In kindergarten, I used to watch my classmates a lot while they played and I couldn’t understand why I had thoughts so differently from other 4 year-old kids and that made me extremely sad and that ended up with me playing by myself a lot. Being the only Asian kid in my class was horrible, but I didn’t thinkĀ  too much of it because I was a child. I didn’t even know how to read then.

I found my solace in watching Der Kleine Vampir (The Little Vampire). It was a story about a normal boy who is friends with a family of vampires. He’d go with them to vampire parties disguised as a vampire. He wore make up to look like the undead, wore their capes and funeral garbs just to fit in. His best friend was the eldest son vampire. There has never been a show I identified with the most because I related to both the struggles of the human boy and the vampire boy.

The human boy stumbled upon this vampire world he now has to protect. It was a cool and scary secret to keep. To stay in that world he has to fit in, when he’s back in his world, he has to fit in as well. However, he doesn’t fit in both those worlds. On the other hand, this young vampire had to protect his human from blood thirsty vampires who would absolutely drain his human of his blood if they found out about him but he also wants to experience the human world where they can be out in the open and just be normal.

Many years later, here I am, struggling to be normal when everyone just wants to stand out and be crazy.

It’s funny really, that I chose a path to be in a world where you MUST stand out. Where people put themselves out there, intentionally and wholeheartedly, waving banners saying “Hey! Look at me, I’m different. Different is fun. Normal is boring.”

I’ve come out to friends and I am extremely grateful because not everybody will accept nor understand you in this world of “Get over it, you’re just sad.” and “There are only two types of people – Normal and Crazy.” The crazies will only ever be crazy. No subtext. People are bored and lazy to look for and understand subtexts. But the people who know about my mental health have been beacons of support who have protected me from myself and other people and it gives me courage to just keep moving on.

One time, I wouldn’t get on the elevator because it was already packed and some of my friends even had to pull me to get me to ride with them and I know how the whole situation must’ve looked and it wasn’t my proudest moment because I just know in the back of my head, people were already forming negative opinions about me. I got off before the elevator doors closed and got on the next ride down. With significantly less people inside. Trust me, the panic attack was right there, almost excited to come out again.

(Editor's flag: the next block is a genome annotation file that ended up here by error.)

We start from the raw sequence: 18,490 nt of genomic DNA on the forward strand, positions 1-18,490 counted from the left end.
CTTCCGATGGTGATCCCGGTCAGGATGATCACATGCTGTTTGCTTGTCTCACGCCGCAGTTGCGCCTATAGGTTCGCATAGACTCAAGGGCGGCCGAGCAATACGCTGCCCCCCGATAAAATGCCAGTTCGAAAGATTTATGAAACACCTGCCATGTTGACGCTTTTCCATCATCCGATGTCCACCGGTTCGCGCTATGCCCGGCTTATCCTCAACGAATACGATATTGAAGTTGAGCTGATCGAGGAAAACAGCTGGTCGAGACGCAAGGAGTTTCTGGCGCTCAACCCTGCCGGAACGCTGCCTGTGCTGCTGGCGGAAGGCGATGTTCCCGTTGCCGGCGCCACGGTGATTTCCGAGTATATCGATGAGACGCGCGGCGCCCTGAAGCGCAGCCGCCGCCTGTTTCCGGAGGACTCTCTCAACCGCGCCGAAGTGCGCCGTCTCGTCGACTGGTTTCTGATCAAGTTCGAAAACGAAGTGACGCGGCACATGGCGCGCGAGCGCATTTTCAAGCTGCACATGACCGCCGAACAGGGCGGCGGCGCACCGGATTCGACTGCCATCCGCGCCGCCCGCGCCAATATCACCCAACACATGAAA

It’s not for the lack of trying to tell my family about my mental health that keeps them from actually knowing about it. I’ve tested the waters here and there and hinted about it. But people can be rude and judgemental. My family isn’t like that. But not everyone is your family ergo not everyone will understand nor even try to understand. If people find out, this also immensely affects my family. They have been wonderful pillars that have kept me upright during my most difficult time. They have always ALWAYS been supportive of my endeavors or lack thereof. And this is what keeps me from breaking their hearts. However, I know the time has to come where I have to tell them everything because it’s not easy being amongst the living when you’re most of the time dead inside and the other time, you love so much it hurts. There’s really no in-between.

No one can keep lying for the rest of their lives and making up every known excuse to mankind about why you sleep 10-12 hours a day (+ napping) when they know your adrenaline is off the charts no matter how tired you’ve been throughout the day. Half the struggle of depression is trying to get up in the morning. Every night is a struggle to put yourself to bed because then you’d realize that you have to eventually get up. That’s when you get another round of anxiety. While you’re struggling with yourself to get some sleep, your OCD kicks in and tells you that you need to be asleep by this time so you can wake up at this specific time without losing 8 hours of sleep and then you realize you’ve lost 4 hours of sleep already. Isn’t it fun?

Why can’t people understand that mental illness is just like any form of disease that is curable and treatable? That people can come back from it? That they can keep their judgement and pious religious opinion to themselves? Why is there a need to judge negatively?